1. Remove the little cage around the cork, grab a firm hold of the bottle with one hand and the cork with the other hand, holding your hand over the cork to stop it from popping out in an uncontrollable fashion, and slowly twist the bottle. Wait for the cork to slide out with an elegant popping sound.
2. If you haven’t managed to get the cork out of the bottle after 10 minutes, and sweat is trickling down your back and your hand is going numb, you need to change your method.
3. Get hold of the following equipment:
a) a pipe wrench (Figure 1)
b) an old rag and (c) an elastic band (Figure 2)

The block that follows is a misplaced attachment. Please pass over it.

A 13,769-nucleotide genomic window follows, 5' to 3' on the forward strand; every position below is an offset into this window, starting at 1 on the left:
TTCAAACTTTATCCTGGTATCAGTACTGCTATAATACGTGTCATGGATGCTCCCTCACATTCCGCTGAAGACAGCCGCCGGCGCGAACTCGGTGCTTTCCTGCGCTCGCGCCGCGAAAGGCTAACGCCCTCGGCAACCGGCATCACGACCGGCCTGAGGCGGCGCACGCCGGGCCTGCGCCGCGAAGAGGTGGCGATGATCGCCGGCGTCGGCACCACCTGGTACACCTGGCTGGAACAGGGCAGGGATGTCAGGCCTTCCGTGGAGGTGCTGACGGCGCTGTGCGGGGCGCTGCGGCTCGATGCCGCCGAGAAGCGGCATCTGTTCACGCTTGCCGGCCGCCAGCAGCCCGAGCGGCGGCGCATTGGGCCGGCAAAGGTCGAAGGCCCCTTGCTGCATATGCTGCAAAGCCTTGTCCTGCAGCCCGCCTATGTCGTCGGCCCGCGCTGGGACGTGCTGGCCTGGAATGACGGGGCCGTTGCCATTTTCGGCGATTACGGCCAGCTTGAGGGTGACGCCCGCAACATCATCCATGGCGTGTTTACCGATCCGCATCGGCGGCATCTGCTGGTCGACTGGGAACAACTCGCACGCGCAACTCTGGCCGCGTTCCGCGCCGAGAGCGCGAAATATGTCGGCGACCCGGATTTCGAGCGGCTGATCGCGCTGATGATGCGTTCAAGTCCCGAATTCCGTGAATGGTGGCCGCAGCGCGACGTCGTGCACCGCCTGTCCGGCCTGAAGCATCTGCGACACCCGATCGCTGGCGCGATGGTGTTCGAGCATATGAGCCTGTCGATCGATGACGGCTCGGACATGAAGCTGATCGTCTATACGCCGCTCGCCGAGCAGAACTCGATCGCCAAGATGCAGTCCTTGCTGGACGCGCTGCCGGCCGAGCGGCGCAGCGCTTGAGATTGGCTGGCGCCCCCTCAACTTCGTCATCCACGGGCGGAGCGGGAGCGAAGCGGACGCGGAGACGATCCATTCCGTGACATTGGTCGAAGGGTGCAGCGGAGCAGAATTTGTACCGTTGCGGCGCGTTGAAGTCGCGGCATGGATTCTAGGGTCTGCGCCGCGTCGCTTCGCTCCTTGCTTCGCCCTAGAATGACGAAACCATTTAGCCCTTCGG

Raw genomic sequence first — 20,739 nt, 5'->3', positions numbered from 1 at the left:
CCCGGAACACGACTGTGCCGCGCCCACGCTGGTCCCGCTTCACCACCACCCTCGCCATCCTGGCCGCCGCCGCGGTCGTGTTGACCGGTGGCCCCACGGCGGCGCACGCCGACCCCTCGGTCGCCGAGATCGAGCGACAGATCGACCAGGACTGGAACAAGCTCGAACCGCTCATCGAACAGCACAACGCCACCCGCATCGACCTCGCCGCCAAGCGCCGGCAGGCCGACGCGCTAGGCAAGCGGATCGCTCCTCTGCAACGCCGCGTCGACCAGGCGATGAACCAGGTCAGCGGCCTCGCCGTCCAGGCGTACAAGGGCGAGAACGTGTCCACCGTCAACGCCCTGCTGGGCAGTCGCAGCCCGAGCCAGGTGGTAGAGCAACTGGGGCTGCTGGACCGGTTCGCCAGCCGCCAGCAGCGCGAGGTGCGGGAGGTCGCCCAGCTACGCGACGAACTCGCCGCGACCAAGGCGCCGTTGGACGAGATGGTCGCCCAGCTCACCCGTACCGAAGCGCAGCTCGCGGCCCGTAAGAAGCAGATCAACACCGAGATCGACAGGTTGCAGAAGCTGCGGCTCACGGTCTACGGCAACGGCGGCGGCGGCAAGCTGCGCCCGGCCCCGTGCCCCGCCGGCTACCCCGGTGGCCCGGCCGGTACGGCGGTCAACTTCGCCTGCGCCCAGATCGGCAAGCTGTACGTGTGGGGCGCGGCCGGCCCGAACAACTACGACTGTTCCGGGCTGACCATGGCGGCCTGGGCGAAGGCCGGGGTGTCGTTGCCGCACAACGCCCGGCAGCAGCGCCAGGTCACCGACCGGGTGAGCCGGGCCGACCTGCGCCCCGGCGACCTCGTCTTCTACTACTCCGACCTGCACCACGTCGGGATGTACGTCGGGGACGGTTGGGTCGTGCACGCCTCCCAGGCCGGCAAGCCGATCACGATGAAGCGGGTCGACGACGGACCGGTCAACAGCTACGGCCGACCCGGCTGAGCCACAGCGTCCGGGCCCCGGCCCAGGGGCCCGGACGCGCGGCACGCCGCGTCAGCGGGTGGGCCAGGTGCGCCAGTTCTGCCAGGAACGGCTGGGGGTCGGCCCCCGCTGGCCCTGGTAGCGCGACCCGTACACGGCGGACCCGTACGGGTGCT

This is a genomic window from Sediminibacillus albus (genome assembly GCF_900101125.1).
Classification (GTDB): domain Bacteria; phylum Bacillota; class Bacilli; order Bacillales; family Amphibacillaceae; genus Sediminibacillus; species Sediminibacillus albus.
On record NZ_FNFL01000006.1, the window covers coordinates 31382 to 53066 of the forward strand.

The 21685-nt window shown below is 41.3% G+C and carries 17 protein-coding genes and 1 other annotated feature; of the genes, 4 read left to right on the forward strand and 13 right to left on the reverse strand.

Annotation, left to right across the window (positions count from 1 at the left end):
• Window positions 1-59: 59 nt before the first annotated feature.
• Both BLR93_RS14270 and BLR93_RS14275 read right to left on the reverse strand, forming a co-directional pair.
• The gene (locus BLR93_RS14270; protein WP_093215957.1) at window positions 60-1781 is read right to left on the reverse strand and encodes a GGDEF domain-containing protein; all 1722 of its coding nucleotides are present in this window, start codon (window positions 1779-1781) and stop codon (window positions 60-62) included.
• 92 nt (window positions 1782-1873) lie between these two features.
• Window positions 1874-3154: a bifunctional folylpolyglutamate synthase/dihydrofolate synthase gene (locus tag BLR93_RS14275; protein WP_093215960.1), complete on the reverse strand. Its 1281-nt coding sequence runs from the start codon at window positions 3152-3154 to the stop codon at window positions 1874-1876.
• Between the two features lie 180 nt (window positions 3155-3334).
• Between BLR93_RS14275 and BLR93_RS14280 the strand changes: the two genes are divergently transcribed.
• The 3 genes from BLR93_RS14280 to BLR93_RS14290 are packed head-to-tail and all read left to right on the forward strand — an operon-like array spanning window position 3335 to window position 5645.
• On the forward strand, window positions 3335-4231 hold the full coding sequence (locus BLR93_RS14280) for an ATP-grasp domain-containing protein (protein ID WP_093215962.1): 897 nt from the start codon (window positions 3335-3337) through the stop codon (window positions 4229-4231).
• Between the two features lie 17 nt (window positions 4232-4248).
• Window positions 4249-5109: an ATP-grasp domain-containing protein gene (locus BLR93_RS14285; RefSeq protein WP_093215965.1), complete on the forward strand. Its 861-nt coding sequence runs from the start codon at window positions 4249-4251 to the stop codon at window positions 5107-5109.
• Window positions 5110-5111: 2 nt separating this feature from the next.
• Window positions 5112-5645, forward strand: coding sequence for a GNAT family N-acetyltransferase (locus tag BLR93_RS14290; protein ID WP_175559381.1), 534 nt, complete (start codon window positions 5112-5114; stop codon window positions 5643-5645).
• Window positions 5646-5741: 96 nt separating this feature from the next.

4. Place the rag (b) over the bottle, wrap the elastic band (c) around the bottle neck (Figure 3) and use the pipe wrench (a) to hold the cork while you slowly twist the bottle. As you can’t hold your hand over the cork this time, the rag in combination with elastic band will in the best case scenario stop the contents from dyeing your ceiling red (= d, the worst case scenario). Wait for the cork to slide out with an elegant popping sound.
5. In the unlikely event that the cork should break in half (Figure 4) you need to find the following equipment:
e) a wine opener (Figure 5)
6. Screw the wine opener (e) into the cork and start removing the rest of the cork in a careful fashion. You might want to wrap the rag (b) around the mouth of the bottle to try to prevent d) from happening. Wait for the cork to slide out with an elegant popping sound.
7. Pour the wine into a suitable glass and enjoy the sweetness of your victory (Figure 6)